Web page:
My only significant complaints about it are that I wish the screen were bigger (or just that they’d use more than 1 line of it for displaying the song title); I wish the song title was taken from the filename rather than from the ID3 tag (since it uses folder-based navigation after all); and the line-input is one of those stupid 3/32-inch jacks instead of a standard 1/8-inch jack (but I’ll probably rarely use that so it’s just kind of an annoyance).

The included earbuds are white, which apparently makes you cooler since they’re the same color as iPod earbuds; but it also makes you more of a target for thieves, since the white earbuds are a sign that the mark is carrying an expensive iPod.  But where I live, the bulls are more of a problem than the thieves, so whatever.  Anyway as with all earbuds, I can’t seem to use them without them either falling out or really hurting my ears, so I picked up a pair of those headphones that slip over your ears and that position the speaker sideways into your ear.  They work much better and don’t hurt.

The MP3 player that I really wanted was the MobiBLU Cube, but it has two issues that I can’t tolerate: a 2-second gap between tracks, and a failure to sort songs alphabetically within folders except for the first 6 characters of the filename -- in other words your albums only play in jumbled order.  MobiBLU is releasing the Cube 2 at the end of June, so depending on price and whether these issues are fixed maybe I’ll check one out.

Posted by Anthony on 2 replies

Lug Nuts

On Sunday I got a flat tire.  My car has a full-size spare, which I was quite glad for on this, my first flat tire in 7 years with the Golf.

But Golfy’s tire wrench isn’t one of those huge plus-sign-shaped ones that’s 18 inches long on both bars.  Instead it’s shaped like an allen wrench, and is only about 10 inches long.  I never thought this would have been a problem until I had to use it to loosen the lug nuts.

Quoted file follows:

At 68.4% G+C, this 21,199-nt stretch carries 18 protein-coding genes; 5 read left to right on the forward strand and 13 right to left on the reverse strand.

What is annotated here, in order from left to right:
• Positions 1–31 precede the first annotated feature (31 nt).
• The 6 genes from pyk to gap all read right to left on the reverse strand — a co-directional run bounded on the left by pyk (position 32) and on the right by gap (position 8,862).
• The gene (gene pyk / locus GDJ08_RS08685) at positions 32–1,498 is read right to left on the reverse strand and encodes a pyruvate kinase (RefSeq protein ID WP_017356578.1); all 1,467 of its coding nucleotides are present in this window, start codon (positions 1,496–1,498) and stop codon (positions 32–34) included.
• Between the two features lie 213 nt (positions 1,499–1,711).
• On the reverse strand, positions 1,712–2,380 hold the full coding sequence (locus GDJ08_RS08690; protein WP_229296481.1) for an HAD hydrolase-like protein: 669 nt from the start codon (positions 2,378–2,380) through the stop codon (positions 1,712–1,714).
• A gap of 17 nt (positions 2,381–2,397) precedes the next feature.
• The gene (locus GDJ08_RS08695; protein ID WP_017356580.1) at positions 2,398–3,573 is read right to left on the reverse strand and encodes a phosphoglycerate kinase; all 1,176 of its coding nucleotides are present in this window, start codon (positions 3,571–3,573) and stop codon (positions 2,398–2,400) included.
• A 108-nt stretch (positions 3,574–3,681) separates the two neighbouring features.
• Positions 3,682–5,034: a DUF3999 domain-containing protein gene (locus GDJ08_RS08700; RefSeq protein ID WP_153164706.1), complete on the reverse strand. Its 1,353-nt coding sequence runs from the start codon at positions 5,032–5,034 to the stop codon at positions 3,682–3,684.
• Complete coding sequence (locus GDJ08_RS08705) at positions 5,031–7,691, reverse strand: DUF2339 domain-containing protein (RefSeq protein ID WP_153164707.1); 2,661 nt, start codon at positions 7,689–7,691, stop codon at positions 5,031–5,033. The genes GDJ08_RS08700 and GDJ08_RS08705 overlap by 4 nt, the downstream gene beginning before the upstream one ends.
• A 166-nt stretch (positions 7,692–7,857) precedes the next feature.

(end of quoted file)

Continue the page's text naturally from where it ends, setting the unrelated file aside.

It was virtually impossible to get them loose.  Of course they’re tightened with pneumatic drills at the garage that installs them, and they also appeared to have a slight amount of rust on them.  I pulled with all my might and they didn’t budge even slightly.  Kim and I both tried standing on the wrench, to no avail.

I started thinking about opening my phone and getting our GPS coordinates, and calling my parents or one of my siblings, asking them to bring us some stronger arms and/or a different tire wrench, when I had one last idea.  I stood on the wrench again, then jumped up off it, and slammed my heel back down on it.  Finally the nut gave way!

The interesting thing is that it made a terrible screeching noise when it first loosened, and upon tightening the nuts they made the same noise at the very end of the tightening process.  I’ve heard the noise before, of course, at any number of auto repair shops throughout my life, but I always figured it was the sound of the drill hitting its past-my-current-torque-setting level of tightness.

So why and how do the lug nuts make that noise?

(OK, technically, they are lug bolts on my car, but I’ve never actually heard anyone call them anything but "lug nuts.")

Posted by Anthony on 4 replies

Spinning Optical Illusion

Check out this optical illusion.  It appears to be spinning, but it’s not.  (The JPEG image format does not support animation.)

Posted by Anthony on 2 replies

Custom Route Planning with Google Maps

For a while now I’ve wished that Google Maps would let me create a route by just clicking on the map to create my own points.  Google Maps will give me directions from point A to point B, but I don’t always like the route it chooses; often I’d like to be able to say "Go from point A to point B using a route which goes through point C on the way."

Well does just that.  You just click your starting point, and it creates a marker there; you then keep clicking (creating new markers) along the route you want to create, until you get to your destination.

It’s designed primarily for planning exercise routes as you might have guessed, but it does allow you to set the speed for your route, so it will display the estimated time properly based on the length of the route.

Apparently the site has been around since late 2003, so I’m pretty late on discovering it.  On the other hand it originally used Yahoo and Mapquest maps, and I think we can all agree that the old way of online mapping was barely worth using at all (i.e. non-draggable maps that require the whole page to reload every time you change your view) now that we know the One True Path.

Posted by Anthony on 4 replies

New Apple Ads

Apple introduced some new TV commercials on Monday and I think they’re pretty funny.  You can watch them on the Apple website.

It’s kind of annoying how they present it as "The Mac vs. The PC" when it’s really about Mac vs. Windows.  I run a PC, yet none of the PC-based problems mentioned in the ads affect me at all, because my PC runs Linux, not Windows.

But other than that, the ads are good -- they’re funny and they’re pretty much completely accurate.

Posted by Anthony on 3 replies